Maybe you and your mom used to watch Christmas movies and sip hot chocolate. All you need to do is buy some hot chocolate and a couple of her favorite Christmas movies, put them in a cute basket and include a ‘coupon’ that’s good for one morning of enjoying each other’s company. You can use the coupon idea for your significant other as well and give the gift of a massage; for your best friend, give the gift of a coffee and shopping date. The list goes on and on. All that’s required is a small monetary investment and a lot of thoughtful intention!

Give Meaning

A lot of people have begun to turn away from the materialistic nature of today’s Christmas season and opt for handmade gifts or giving back in lieu of buying presents. If you have philanthropically-minded individuals in your close network of friends and family members, consider giving a donation to their favorite cause or nonprofit. You don’t even need to announce the amount you’ve donated; simply make a card that includes the organization’s name and shows that you’ve donated to it in that person’s honor.

You can even get your whole family involved! If the rest of your clan is game, make a rule that the only gifts that can be given are those that benefit families in need. Look through a giving catalog to find meaningful gifts like medical care, education and clean water or food in the poorest parts of the world. Then have fun wrapping up a description of what you’ve chosen to give and watch your family delight in knowing other people will be helped thanks to your Christmas gift.

Give Health

If you’re intent on purchasing tangible gifts for the people on your list this year, you can still do so on a budget. The greatest gifts someone could receive are love, health and happiness and, of these, health is probably the easiest to contribute to. If you have a friend who struggles from insomnia, maybe buy her a small bottle of lavender essential oils and a diffuser. Or perhaps you have an uncle who is trying to lose weight. In this case, you could buy him a subscription to a health magazine or purchase a few classes for him at a nearby boxing gym, if that’s a form of exercise he’d be willing to try. The point is to think beyond the typical gifts and find inexpensive items that are thoughtful and health-conscious.

As you gear up for Christmas this year, don’t let the hustle and bustle take you away from the real meaning of the season. You can give your time and show how much you care without breaking the bank. Some extra thoughtfulness will go a long way this holiday season, helping you save money and spread joy!

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4 Ways to Create a College-friendly Budget


Being a college student can be financially stressful, to put it lightly. Not only are you likely already in debt, but it seems like you never have enough money for your day to day life. One of the reasons it can seem that way is because keeping track of your spending and where your money is going can be difficult.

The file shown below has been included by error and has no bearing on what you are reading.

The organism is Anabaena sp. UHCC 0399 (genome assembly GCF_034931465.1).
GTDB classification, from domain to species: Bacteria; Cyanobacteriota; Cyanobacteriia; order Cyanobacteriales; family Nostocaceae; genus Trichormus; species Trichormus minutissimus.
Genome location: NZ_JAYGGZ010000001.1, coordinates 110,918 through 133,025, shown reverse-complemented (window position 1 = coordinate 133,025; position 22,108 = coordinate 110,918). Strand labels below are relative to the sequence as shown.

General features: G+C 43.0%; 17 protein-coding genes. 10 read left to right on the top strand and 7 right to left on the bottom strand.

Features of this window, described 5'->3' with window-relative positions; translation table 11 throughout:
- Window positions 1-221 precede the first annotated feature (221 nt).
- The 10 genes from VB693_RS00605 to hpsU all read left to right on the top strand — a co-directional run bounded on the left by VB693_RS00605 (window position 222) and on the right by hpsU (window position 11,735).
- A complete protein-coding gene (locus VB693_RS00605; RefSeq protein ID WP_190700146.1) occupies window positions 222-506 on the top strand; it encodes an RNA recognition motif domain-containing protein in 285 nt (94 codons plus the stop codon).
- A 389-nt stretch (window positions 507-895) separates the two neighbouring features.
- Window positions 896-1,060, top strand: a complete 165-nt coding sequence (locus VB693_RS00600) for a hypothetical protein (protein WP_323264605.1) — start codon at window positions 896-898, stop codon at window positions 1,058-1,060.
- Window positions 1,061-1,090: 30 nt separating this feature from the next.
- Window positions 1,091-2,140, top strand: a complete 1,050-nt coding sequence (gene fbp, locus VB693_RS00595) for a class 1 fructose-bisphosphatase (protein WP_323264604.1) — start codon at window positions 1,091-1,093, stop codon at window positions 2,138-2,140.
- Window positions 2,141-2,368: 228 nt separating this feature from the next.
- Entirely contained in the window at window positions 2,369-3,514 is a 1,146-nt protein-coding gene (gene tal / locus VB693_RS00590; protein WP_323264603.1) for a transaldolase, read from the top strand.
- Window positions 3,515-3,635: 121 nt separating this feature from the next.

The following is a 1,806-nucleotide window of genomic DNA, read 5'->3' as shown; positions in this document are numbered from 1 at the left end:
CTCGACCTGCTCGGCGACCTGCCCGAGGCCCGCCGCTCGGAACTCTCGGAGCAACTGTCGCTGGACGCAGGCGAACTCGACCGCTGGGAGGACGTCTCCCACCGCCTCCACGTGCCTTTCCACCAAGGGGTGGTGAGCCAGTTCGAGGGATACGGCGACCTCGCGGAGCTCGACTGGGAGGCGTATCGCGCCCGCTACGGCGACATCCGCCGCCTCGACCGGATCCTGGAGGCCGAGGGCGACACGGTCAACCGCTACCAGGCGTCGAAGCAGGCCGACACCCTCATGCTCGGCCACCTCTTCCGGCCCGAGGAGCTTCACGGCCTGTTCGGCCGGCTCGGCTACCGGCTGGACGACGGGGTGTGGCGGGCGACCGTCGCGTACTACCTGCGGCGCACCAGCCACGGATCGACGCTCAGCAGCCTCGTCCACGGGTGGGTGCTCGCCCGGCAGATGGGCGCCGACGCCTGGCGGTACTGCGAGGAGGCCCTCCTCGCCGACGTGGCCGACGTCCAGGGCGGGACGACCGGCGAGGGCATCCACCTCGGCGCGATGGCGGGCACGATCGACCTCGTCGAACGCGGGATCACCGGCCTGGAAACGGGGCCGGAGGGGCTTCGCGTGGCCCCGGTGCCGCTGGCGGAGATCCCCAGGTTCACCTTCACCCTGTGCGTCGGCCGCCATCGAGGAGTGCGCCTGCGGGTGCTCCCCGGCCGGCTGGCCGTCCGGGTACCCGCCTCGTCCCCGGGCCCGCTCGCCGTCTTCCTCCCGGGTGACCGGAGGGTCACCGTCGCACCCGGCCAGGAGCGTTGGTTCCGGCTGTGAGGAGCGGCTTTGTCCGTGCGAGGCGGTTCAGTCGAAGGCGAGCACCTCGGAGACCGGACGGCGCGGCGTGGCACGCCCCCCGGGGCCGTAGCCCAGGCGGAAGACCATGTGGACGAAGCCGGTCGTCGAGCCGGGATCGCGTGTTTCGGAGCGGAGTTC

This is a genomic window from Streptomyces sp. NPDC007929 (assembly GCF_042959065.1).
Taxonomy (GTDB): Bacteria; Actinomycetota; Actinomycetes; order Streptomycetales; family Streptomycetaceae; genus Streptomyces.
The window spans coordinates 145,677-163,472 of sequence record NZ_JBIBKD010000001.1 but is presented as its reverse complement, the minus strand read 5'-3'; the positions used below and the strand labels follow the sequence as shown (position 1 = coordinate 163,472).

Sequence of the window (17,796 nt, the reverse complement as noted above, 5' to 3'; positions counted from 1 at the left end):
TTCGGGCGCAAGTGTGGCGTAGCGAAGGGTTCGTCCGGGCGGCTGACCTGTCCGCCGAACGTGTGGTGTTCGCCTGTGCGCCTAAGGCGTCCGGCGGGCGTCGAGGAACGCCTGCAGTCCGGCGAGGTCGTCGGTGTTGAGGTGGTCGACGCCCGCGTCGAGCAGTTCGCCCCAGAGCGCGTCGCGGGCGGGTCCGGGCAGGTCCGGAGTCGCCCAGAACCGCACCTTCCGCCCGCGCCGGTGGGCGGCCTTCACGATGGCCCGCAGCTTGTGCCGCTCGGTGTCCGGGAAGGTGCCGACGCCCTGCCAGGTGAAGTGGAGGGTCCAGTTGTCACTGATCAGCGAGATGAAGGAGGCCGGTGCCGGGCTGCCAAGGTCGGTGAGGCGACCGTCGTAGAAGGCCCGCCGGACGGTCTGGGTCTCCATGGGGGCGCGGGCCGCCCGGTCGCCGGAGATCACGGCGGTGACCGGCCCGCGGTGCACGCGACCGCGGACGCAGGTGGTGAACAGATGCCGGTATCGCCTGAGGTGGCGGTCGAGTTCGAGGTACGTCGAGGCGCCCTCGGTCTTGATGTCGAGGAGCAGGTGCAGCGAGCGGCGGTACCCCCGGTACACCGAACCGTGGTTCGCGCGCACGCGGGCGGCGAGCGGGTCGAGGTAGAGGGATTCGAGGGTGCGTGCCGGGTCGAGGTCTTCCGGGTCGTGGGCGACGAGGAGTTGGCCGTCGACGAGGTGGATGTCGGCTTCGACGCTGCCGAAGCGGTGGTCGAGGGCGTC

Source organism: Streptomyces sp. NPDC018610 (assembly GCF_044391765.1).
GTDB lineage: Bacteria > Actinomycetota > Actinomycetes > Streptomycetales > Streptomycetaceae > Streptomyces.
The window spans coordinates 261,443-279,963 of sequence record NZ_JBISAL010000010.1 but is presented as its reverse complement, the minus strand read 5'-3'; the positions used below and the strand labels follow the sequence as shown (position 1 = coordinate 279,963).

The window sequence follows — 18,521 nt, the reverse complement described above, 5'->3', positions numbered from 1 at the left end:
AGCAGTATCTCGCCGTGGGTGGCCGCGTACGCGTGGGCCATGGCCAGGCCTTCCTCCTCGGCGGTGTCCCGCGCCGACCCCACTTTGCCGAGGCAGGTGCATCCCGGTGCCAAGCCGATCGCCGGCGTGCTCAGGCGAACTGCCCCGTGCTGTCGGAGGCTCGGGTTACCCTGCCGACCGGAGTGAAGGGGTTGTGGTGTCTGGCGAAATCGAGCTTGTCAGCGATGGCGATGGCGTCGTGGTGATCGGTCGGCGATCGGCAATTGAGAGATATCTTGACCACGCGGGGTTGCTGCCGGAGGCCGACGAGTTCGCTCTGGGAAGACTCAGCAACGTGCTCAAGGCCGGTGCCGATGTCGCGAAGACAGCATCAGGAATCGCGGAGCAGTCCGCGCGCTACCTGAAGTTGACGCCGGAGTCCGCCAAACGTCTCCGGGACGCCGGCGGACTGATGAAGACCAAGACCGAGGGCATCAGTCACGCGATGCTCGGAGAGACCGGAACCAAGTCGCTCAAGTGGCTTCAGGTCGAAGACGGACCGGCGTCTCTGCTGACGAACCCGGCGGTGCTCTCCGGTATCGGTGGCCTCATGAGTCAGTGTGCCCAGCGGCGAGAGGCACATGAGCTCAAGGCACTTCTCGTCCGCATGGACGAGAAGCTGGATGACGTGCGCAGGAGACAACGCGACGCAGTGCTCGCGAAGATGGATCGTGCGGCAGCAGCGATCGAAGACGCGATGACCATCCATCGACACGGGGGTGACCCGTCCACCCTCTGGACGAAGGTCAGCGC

Creating a budget in college may not sound like the most glamorous or fun thing to do, but not only will it help you keep track of you money, it will also help you spend less and save up. Here are a few tips for getting started:

1. Digitize Your Money

Cash may seem like the way to go, but how often do you lose, misplace or just ignore your small bills and coins? If you digitize your money, e.g. paying using your debit card, you can track every cent and have a log of what you spent your money on without having to do it yourself. Stocking up on change might seem like a good idea, but coin machines often charge a large amount of money to convert to bills, which makes it not worth the trouble unless you have hundreds of dollars in change.

Think about getting a phone with mobile pay to make digitizing your money even easier. For example, the iPhone 6s features Apple Pay which uses Touch ID to verify a purchase made on your phone, so it’s safer than ever before.

2. Start Setting Savings Goals

Online apps and banks, like Simple.com, let you set goals on your phone to further facilitate saving. Whether your want to save up for something specific or for a rainy day, setting a few bucks on the side is never a bad idea and can help prepare you for big-time savings that will come after college.

3. Cut Out the Non-Essentials

This is the hard part. The easiest way to save money when budgeting is to take a hard look at what you’re already spending your money on and cut out the things that you don’t absolutely need.

If you have a gym membership that you haven’t used in a few months, you should probably cancel it and save yourself that money. Instead of eating out once a day, try cooking more often and eating out only once a week. If you’re spending large amounts of money on online gaming, you should probably skip a few hours a day and study anyway. Double incentive.